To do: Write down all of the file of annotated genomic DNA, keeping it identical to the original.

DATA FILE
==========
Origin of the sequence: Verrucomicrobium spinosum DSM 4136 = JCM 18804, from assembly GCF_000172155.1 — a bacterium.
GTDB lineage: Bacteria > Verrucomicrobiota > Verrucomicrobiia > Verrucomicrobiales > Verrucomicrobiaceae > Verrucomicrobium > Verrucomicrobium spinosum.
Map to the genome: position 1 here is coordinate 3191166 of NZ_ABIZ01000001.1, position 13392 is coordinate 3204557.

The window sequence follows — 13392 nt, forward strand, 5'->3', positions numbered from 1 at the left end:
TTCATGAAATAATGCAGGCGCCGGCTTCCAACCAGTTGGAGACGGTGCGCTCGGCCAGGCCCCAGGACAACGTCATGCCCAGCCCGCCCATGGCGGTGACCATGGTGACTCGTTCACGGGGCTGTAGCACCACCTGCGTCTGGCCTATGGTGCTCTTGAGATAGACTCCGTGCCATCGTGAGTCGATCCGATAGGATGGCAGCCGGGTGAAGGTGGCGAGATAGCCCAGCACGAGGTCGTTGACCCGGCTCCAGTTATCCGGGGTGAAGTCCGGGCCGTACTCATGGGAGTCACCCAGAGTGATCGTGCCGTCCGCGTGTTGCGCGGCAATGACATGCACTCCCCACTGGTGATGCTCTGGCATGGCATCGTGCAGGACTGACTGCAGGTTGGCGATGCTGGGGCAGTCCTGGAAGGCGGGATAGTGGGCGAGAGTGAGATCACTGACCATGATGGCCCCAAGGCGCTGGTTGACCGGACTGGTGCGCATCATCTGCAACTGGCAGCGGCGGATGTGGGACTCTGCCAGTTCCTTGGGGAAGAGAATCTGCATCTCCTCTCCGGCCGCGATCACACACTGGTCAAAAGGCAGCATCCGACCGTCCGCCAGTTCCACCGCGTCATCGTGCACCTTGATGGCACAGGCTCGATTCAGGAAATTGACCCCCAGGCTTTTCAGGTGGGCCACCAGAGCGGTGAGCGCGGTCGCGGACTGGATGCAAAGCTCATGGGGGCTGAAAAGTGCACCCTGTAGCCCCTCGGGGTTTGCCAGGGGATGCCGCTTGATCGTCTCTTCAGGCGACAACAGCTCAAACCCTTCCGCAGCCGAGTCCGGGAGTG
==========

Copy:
Origin of the sequence: Verrucomicrobium spinosum DSM 4136 = JCM 18804, from assembly GCF_000172155.1 — a bacterium.
GTDB lineage: Bacteria > Verrucomicrobiota > Verrucomicrobiia > Verrucomicrobiales > Verrucomicrobiaceae > Verrucomicrobium > Verrucomicrobium spinosum.
Map to the genome: position 1 here is coordinate 3191166 of NZ_ABIZ01000001.1, position 13392 is coordinate 3204557.

The window sequence follows — 13392 nt, forward strand, 5'->3', positions numbered from 1 at the left end:
TTCATGAAATAATGCAGGCGCCGGCTTCCAACCAGTTGGAGACGGTGCGCTCGGCCAGGCCCCAGGACAACGTCATGCCCAGCCCGCCCATGGCGGTGACCATGGTGACTCGTTCACGGGGCTGTAGCACCACCTGCGTCTGGCCTATGGTGCTCTTGAGATAGACTCCGTGCCATCGTGAGTCGATCCGATAGGATGGCAGCCGGGTGAAGGTGGCGAGATAGCCCAGCACGAGGTCGTTGACCCGGCTCCAGTTATCCGGGGTGAAGTCCGGGCCGTACTCATGGGAGTCACCCAGAGTGATCGTGCCGTCCGCGTGTTGCGCGGCAATGACATGCACTCCCCACTGGTGATGCTCTGGCATGGCATCGTGCAGGACTGACTGCAGGTTGGCGATGCTGGGGCAGTCCTGGAAGGCGGGATAGTGGGCGAGAGTGAGATCACTGACCATGATGGCCCCAAGGCGCTGGTTGACCGGACTGGTGCGCATCATCTGCAACTGGCAGCGGCGGATGTGGGACTCTGCCAGTTCCTTGGGGAAGAGAATCTGCATCTCCTCTCCGGCCGCGATCACACACTGGTCAAAAGGCAGCATCCGACCGTCCGCCAGTTCCACCGCGTCATCGTGCACCTTGATGGCACAGGCTCGATTCAGGAAATTGACCCCCAGGCTTTTCAGGTGGGCCACCAGAGCGGTGAGCGCGGTCGCGGACTGGATGCAAAGCTCATGGGGGCTGAAAAGTGCACCCTGTAGCCCCTCGGGGTTTGCCAGGGGATGCCGCTTGATCGTCTCTTCAGGCGACAACAGCTCAAACCCTTCCGCAGCCGAGTCCGGGAGTG